The DSM-5 indicates that Antisocial Personality Disorder is comorbid with substance abuse disorder, and other personality disorders (American Psychiatric Association, 2013).
Treatment of Antisocial Personality Disorder
The DSM-5 does not specify treatment options for APD (American Psychiatric Association, 2013).
The consensus is there is very little in the way of effective treatment for Antisocial Personality Disorder. Individuals with APD may have to be contained by the criminal justice system, through some combination of incapacitation (incarceration), supervision and monitoring (parole, probation, or house arrest), or informal monitoring by local law enforcement to contain their harmful behaviors to others to the greatest extent possible. Some research has shown that individuals with APD do feel degrees of empathy suggesting that at the very least some form of training may be possible (Meffer, Gazzola, den Boer, Bartells, 2013). There are also cases of individuals with APD converting to religion and finding strong conviction within themselves to reform and successfully integrate with society ("Confessions of a Christian Psychopath", 2011). The role of religion and spirituality as a possible treatment for APD is not well studied, and future research is warranted.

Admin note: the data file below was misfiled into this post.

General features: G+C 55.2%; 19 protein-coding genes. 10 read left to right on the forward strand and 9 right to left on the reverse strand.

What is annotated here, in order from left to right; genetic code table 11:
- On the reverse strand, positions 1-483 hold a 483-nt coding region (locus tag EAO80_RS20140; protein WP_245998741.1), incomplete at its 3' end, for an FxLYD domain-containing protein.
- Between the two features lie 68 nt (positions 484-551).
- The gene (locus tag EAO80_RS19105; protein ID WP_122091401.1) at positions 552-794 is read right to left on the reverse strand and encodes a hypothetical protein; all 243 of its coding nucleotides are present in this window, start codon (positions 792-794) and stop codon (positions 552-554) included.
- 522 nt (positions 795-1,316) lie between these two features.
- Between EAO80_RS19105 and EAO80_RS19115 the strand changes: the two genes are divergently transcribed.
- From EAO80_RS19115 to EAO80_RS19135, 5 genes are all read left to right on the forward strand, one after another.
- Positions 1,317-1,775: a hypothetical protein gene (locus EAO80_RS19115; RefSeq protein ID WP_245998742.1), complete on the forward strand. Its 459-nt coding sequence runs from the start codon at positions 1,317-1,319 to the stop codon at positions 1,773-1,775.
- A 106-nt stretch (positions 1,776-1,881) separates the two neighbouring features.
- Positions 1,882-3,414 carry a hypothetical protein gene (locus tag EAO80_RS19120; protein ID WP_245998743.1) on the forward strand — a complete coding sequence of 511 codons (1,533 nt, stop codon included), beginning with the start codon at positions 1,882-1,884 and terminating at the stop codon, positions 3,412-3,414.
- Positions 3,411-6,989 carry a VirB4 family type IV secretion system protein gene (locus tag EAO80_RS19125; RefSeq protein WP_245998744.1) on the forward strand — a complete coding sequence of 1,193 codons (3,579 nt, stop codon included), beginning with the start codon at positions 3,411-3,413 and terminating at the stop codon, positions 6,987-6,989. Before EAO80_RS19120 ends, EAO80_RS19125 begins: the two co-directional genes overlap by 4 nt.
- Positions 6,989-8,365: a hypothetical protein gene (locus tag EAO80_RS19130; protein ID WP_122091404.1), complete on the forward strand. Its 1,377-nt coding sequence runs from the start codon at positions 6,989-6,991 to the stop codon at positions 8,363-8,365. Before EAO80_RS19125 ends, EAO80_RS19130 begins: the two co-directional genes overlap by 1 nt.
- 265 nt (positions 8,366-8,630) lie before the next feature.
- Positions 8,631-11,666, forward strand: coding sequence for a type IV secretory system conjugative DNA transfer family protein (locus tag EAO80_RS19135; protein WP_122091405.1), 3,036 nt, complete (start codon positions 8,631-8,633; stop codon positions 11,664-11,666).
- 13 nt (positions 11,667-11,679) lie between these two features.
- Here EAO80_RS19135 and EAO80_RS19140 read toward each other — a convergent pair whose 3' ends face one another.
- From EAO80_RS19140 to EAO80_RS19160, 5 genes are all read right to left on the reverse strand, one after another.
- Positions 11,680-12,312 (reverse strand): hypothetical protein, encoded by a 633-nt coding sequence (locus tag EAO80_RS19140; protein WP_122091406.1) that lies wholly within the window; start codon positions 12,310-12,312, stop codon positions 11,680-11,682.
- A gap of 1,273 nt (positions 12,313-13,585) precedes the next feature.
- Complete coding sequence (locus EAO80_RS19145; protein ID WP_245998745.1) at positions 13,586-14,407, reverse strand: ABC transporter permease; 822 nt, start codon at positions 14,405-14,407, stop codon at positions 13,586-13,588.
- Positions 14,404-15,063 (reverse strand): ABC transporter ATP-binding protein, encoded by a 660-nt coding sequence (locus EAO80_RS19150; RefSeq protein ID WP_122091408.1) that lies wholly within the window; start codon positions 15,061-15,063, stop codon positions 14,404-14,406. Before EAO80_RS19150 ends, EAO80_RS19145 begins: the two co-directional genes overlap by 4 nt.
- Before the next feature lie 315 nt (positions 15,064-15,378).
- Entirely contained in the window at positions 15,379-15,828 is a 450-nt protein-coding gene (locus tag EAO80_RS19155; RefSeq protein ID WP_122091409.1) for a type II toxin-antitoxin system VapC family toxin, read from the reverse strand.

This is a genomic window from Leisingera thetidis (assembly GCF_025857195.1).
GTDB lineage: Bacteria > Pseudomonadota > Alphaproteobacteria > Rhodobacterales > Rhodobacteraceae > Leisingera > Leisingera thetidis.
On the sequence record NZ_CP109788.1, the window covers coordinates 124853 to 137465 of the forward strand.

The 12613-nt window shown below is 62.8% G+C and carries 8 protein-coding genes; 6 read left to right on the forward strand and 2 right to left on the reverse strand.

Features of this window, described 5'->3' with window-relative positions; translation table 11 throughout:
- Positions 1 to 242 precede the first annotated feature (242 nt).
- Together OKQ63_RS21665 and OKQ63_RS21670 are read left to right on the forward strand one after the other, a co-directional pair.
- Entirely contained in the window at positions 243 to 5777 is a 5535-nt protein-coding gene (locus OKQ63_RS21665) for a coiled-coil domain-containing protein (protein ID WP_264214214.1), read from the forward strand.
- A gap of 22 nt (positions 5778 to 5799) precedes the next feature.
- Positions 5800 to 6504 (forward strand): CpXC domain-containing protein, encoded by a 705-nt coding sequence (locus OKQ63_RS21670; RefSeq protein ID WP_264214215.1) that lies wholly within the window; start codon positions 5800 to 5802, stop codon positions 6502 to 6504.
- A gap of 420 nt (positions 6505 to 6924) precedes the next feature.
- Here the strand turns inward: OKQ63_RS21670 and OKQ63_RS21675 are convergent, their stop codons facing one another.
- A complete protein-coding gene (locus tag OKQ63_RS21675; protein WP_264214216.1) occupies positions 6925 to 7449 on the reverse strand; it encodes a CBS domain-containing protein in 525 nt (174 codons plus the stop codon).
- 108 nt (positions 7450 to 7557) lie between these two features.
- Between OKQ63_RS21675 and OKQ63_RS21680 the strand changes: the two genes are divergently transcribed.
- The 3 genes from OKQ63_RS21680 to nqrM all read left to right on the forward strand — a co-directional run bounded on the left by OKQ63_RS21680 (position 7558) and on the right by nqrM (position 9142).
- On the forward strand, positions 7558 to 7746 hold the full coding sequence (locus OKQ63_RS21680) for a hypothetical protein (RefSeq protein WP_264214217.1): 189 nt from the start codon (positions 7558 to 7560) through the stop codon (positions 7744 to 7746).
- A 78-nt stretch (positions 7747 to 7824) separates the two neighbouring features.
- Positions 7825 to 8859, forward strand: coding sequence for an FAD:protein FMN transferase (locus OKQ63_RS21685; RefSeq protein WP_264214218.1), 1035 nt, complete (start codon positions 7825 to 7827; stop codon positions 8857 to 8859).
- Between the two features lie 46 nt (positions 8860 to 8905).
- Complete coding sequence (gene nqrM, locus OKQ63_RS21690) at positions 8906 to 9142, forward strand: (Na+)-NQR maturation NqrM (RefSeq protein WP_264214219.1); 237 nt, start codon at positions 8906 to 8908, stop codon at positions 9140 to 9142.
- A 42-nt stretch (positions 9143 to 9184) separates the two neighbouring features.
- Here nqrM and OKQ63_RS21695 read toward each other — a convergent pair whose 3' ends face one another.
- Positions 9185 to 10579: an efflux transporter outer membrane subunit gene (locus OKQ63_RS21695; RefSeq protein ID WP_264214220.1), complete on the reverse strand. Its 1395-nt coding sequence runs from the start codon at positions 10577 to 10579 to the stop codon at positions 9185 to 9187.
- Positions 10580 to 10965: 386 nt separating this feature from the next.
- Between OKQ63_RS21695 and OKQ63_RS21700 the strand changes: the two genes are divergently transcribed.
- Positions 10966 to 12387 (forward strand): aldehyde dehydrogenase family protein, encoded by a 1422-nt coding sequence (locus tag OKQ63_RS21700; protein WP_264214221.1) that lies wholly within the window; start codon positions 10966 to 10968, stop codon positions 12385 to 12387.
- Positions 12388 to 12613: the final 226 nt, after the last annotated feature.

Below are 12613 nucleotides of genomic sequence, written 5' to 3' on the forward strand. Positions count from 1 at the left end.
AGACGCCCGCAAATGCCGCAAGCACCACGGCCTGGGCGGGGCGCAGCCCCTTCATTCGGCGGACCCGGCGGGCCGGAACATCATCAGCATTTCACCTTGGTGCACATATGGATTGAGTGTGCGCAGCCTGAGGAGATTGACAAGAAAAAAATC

Incarceration may not be an effective deterrent to the antisocial individual, as those with APD have difficulty learning from mistakes, are rigid in decision making, and are typically unresponsive to punishment (De Brito, Viding, Kumari, Blackwood, and Sheilagh, 2013). A primary reason that individuals with APD are often non responsive to punishment and deterrence is an inner belief system that views constraints and consequences as a rudimentary function of society, a group which they do not see themselves a part of. The antisocial may see themselves as existing above or beyond society, and thus their existence need not be confined to society's limitations and restraints; and on the contrary, those limitations and restraints are best utilized when exploited to the full advantage of the individual. As a result, for many with APD, incarceration may only serve to reinforce their primary belief system and have little effect towards future deterrence.